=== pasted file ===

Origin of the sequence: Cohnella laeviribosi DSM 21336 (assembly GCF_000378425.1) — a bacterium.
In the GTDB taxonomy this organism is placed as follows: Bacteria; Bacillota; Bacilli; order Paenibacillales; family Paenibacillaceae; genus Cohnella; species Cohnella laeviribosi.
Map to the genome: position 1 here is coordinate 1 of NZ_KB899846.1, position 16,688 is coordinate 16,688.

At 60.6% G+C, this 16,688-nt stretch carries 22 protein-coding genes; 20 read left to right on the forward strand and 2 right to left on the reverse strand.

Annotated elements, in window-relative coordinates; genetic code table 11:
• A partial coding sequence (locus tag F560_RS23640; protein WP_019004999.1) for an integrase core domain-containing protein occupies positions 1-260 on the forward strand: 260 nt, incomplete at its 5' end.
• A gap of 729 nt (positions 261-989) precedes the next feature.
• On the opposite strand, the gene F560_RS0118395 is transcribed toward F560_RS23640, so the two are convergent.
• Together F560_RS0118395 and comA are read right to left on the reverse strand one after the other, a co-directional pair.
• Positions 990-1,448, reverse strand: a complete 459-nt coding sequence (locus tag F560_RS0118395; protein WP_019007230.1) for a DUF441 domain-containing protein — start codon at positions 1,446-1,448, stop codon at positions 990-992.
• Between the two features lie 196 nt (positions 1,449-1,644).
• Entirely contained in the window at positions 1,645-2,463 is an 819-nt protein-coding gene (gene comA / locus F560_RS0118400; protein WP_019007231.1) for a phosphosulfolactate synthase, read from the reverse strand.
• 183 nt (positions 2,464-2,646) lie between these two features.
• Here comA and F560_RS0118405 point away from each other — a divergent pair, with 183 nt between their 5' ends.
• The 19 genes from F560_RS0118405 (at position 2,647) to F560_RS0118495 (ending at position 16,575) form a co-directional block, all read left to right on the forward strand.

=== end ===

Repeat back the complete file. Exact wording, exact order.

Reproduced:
Origin of the sequence: Cohnella laeviribosi DSM 21336 (assembly GCF_000378425.1) — a bacterium.
In the GTDB taxonomy this organism is placed as follows: Bacteria; Bacillota; Bacilli; order Paenibacillales; family Paenibacillaceae; genus Cohnella; species Cohnella laeviribosi.
Map to the genome: position 1 here is coordinate 1 of NZ_KB899846.1, position 16,688 is coordinate 16,688.

At 60.6% G+C, this 16,688-nt stretch carries 22 protein-coding genes; 20 read left to right on the forward strand and 2 right to left on the reverse strand.

Annotated elements, in window-relative coordinates; genetic code table 11:
• A partial coding sequence (locus tag F560_RS23640; protein WP_019004999.1) for an integrase core domain-containing protein occupies positions 1-260 on the forward strand: 260 nt, incomplete at its 5' end.
• A gap of 729 nt (positions 261-989) precedes the next feature.
• On the opposite strand, the gene F560_RS0118395 is transcribed toward F560_RS23640, so the two are convergent.
• Together F560_RS0118395 and comA are read right to left on the reverse strand one after the other, a co-directional pair.
• Positions 990-1,448, reverse strand: a complete 459-nt coding sequence (locus tag F560_RS0118395; protein WP_019007230.1) for a DUF441 domain-containing protein — start codon at positions 1,446-1,448, stop codon at positions 990-992.
• Between the two features lie 196 nt (positions 1,449-1,644).
• Entirely contained in the window at positions 1,645-2,463 is an 819-nt protein-coding gene (gene comA / locus F560_RS0118400; protein WP_019007231.1) for a phosphosulfolactate synthase, read from the reverse strand.
• 183 nt (positions 2,464-2,646) lie between these two features.
• Here comA and F560_RS0118405 point away from each other — a divergent pair, with 183 nt between their 5' ends.
• The 19 genes from F560_RS0118405 (at position 2,647) to F560_RS0118495 (ending at position 16,575) form a co-directional block, all read left to right on the forward strand.